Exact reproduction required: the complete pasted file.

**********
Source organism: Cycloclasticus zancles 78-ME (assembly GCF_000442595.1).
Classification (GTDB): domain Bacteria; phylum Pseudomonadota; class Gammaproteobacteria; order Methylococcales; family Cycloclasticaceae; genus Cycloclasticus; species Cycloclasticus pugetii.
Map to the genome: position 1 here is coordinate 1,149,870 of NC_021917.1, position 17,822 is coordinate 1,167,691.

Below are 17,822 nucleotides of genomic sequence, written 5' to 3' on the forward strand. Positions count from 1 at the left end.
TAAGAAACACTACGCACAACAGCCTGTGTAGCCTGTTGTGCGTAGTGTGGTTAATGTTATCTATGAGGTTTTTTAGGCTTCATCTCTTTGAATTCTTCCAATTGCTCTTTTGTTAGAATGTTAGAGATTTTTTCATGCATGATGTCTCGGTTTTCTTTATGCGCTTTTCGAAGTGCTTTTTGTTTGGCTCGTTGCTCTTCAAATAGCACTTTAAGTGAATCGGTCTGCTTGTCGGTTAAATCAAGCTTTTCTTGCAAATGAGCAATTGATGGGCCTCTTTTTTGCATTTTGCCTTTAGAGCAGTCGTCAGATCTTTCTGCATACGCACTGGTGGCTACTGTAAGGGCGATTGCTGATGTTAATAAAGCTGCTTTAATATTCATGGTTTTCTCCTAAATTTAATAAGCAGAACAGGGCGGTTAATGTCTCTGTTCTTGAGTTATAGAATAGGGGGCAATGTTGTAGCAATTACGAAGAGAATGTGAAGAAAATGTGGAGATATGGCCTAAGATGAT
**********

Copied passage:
Source organism: Cycloclasticus zancles 78-ME (assembly GCF_000442595.1).
Classification (GTDB): domain Bacteria; phylum Pseudomonadota; class Gammaproteobacteria; order Methylococcales; family Cycloclasticaceae; genus Cycloclasticus; species Cycloclasticus pugetii.
Map to the genome: position 1 here is coordinate 1,149,870 of NC_021917.1, position 17,822 is coordinate 1,167,691.

Below are 17,822 nucleotides of genomic sequence, written 5' to 3' on the forward strand. Positions count from 1 at the left end.
TAAGAAACACTACGCACAACAGCCTGTGTAGCCTGTTGTGCGTAGTGTGGTTAATGTTATCTATGAGGTTTTTTAGGCTTCATCTCTTTGAATTCTTCCAATTGCTCTTTTGTTAGAATGTTAGAGATTTTTTCATGCATGATGTCTCGGTTTTCTTTATGCGCTTTTCGAAGTGCTTTTTGTTTGGCTCGTTGCTCTTCAAATAGCACTTTAAGTGAATCGGTCTGCTTGTCGGTTAAATCAAGCTTTTCTTGCAAATGAGCAATTGATGGGCCTCTTTTTTGCATTTTGCCTTTAGAGCAGTCGTCAGATCTTTCTGCATACGCACTGGTGGCTACTGTAAGGGCGATTGCTGATGTTAATAAAGCTGCTTTAATATTCATGGTTTTCTCCTAAATTTAATAAGCAGAACAGGGCGGTTAATGTCTCTGTTCTTGAGTTATAGAATAGGGGGCAATGTTGTAGCAATTACGAAGAGAATGTGAAGAAAATGTGGAGATATGGCCTAAGATGAT